Developing and Sustaining Employee Engagement


Developing and Sustaining Employee Engagement


When was the last time you really stood back and took stock of your workforce? Have you recently checked in with teams and departments to unpack what is happening on every level. Unfortunately, over the last two years, we have seen that companies globally have been struggling to retain their workforce after the pandemic.


While some companies have had to reduce their staff complement, others have been so focussed on business continuity and resilience strategies that they have not had a chance to check-in with their employees. With thousands of staff now also working remotely, and working environments changing completely, people management has become a lot more challenging.


With this in mind, we took a look at some of the ways that companies are developing their employees and heightening employee engagement in 2022. With this year being focussed on the scaling of business for most companies, employee development has been on the top of their minds. So, let’s delve into the top strategies of employee engagement.


Give Your Employees a Voice

One of the first places to start when looking at employee engagement is to understand just how much your employee engages with you. Regularly evaluating the voice of employee feedback is essential in understanding what is happening at the grassroots of the organization and to measure employee satisfaction.


With the right tool, you are able to gather data from your employees through various conversations. Using this, you can shift the employee momentum in your company by implementing changes that they have recommended. This will help you reduce attrition and absenteeism, and increase the engagement of your staff.


It will also enable you to test vital decisions of the company with the members of the staff who know your company best. Not only do staff members have direct contact with customers, and insights into their wants and needs, but a change in strategy might impact them directly. So, it could be worth your while hearing from them directly before instituting change.


Open Up Communication Channels

In many cases, the only time employees have a chance to communicate with management is during a review process. But, as we just mentioned, the voice of the employee is crucial for your company’s growth. A large consideration is that different employees prefer different channels of communication.


While some prefer one-on-one communication, others prefer digital conversations and channels like anonymous surveys. What is key is to ensure that management and team leaders learn to communicate effectively, especially in one-on-one settings. These forms of communication can be quite daunting and stressful for employees, so having an effective communicator is key to getting the best out of the discussion and the employee thereafter.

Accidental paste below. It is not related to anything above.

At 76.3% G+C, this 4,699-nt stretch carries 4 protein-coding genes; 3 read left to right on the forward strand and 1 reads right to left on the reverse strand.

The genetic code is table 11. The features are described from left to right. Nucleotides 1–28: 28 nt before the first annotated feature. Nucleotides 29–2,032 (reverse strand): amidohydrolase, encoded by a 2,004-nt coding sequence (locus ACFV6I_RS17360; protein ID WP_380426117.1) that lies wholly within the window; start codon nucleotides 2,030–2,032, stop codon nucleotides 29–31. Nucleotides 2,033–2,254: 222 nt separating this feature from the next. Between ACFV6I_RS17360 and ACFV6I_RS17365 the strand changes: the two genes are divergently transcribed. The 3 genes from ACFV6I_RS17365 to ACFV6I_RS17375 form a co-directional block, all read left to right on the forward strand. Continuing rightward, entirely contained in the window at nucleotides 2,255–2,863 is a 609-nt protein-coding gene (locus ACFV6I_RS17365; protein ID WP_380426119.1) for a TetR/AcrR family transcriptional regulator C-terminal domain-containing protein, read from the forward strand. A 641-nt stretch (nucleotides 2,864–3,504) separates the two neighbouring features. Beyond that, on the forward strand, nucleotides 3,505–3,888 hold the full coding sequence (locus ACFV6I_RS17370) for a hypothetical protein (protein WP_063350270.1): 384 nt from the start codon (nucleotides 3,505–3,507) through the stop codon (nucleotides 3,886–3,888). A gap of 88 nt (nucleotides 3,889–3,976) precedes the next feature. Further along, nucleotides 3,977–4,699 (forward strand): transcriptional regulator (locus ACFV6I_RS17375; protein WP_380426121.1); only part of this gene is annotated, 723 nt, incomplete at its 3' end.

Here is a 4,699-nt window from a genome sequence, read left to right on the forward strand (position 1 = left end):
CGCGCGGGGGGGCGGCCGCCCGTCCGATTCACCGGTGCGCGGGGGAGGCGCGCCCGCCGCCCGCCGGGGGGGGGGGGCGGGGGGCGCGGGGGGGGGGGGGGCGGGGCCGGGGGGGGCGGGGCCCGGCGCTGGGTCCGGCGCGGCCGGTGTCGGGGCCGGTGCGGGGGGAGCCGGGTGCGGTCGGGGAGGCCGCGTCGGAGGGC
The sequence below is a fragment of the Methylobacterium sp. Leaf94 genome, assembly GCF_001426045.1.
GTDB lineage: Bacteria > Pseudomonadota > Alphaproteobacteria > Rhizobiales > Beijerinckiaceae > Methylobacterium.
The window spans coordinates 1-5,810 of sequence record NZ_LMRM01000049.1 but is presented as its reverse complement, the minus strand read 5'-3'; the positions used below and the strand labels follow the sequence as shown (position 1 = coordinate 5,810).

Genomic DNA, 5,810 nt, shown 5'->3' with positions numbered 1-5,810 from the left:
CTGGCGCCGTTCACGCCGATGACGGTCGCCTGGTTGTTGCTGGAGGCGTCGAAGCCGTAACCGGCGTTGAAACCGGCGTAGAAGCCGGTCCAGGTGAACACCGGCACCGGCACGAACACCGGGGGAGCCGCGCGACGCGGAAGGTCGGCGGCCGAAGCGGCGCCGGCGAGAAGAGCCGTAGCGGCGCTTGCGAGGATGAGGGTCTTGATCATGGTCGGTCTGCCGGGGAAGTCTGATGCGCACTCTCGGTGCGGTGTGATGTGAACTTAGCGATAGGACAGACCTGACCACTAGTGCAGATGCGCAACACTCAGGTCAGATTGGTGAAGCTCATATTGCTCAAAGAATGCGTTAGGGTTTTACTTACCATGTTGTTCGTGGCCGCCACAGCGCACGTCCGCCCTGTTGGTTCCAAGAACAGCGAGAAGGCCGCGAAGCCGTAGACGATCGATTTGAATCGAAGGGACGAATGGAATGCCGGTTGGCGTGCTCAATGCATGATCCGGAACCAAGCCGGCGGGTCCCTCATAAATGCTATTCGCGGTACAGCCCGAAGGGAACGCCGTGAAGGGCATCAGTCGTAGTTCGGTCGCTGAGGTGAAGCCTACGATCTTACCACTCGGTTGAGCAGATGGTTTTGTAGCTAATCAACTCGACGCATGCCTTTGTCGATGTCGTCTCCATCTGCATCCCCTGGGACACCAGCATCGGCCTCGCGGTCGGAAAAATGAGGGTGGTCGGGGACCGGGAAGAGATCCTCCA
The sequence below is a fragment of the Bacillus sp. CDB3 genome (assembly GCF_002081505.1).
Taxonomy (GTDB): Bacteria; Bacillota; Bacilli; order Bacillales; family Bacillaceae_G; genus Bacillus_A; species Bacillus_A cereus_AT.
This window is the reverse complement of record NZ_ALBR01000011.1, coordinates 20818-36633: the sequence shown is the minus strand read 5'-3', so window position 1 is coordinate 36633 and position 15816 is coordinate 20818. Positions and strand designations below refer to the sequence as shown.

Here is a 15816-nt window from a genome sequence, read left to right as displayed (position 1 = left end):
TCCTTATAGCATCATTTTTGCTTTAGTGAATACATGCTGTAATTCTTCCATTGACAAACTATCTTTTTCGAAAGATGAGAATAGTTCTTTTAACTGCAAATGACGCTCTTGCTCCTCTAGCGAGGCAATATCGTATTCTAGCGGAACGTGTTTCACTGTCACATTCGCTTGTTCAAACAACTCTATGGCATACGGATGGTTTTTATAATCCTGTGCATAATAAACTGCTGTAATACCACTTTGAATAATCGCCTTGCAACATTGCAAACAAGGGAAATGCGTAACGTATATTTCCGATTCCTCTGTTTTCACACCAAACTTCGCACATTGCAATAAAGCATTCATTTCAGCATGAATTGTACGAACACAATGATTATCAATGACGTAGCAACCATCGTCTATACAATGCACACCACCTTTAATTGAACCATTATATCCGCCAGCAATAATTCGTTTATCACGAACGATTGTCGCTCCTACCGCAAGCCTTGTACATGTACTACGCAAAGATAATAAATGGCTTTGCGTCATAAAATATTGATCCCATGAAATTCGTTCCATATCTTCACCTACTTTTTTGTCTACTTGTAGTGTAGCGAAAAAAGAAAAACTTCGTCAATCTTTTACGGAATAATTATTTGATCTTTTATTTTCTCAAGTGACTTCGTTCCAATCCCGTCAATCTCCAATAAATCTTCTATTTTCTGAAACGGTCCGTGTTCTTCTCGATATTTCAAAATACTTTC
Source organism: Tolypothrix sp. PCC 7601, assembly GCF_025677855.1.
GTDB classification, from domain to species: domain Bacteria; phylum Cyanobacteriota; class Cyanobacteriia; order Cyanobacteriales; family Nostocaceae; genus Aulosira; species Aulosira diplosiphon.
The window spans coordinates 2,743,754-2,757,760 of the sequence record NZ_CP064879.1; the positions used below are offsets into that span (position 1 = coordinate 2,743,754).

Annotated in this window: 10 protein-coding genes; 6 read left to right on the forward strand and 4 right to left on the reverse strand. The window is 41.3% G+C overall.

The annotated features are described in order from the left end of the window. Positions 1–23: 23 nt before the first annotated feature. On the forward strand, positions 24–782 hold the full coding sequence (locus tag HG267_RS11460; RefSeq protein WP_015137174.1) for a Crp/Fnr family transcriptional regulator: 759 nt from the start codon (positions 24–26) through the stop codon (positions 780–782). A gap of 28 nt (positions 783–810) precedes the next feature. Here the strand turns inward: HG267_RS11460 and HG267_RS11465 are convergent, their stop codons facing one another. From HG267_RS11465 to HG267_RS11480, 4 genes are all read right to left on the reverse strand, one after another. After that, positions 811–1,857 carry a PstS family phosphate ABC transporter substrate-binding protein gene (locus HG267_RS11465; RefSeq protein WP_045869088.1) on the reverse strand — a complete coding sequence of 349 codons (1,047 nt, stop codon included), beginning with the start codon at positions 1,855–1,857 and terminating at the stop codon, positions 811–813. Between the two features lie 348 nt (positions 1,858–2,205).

Find various channels for employee engagement. Tools like Slack are great for real-time instant messaging. But if there are more serious conversations to have with an employee, make sure the manager has had the right training to communicate effectively with the staff member.

Start Shifting the Company Culture

COVID-19 has proven one thing to companies and employees alike; the majority of working processes and company culture is incredibly outdated. The nine to five, five days a week concept is no longer sustainable, and employees have found that working from home is not only possible but highly productive too.


Work/life balance has started becoming more and more important to employees and successful organizations have started shifting policies to account for this. Globally, there has been a change in working environments.


While some countries are starting to shift to a four-day workweek, hundreds of the biggest corporate businesses are shutting down offices as employees thrive from remote working.


Focus on Employee Satisfaction

Employee satisfaction directly results in heightened staff retention. So, spending time finding out what is important to your employees, and what will make them more productive is critical. While many businesses are wary about giving employees too much leeway in their time management, results over the last two years have proven that productivity and satisfaction are at all-time highs.


If you have not already, start integrating a reward program in your company. Rewarded and acknowledged employees are more likely to stay with a company than employees who aren’t. In fact, a recent survey found employee recognition was most important to 37% of employees compared to status and even salary.


Consider month-end awards, team recognition and team building exercises outside of the work environment. Ensuring that your employees feel like part of the organization is critical to their performance, so spend time when onboarding new employees and creating an inclusive environment.


The Bottom Line

For years, employees have only been treated as numbers and the daily grind became the new normal. While things have rapidly changed over the last decade, this was even further accelerated by the pandemic and stay-at-home policies. If you are not cognizant of how rapidly the working culture is changing, you will start finding that employee turnover will increase and overall satisfaction will drop. Keep your employees engaged and communication lines open.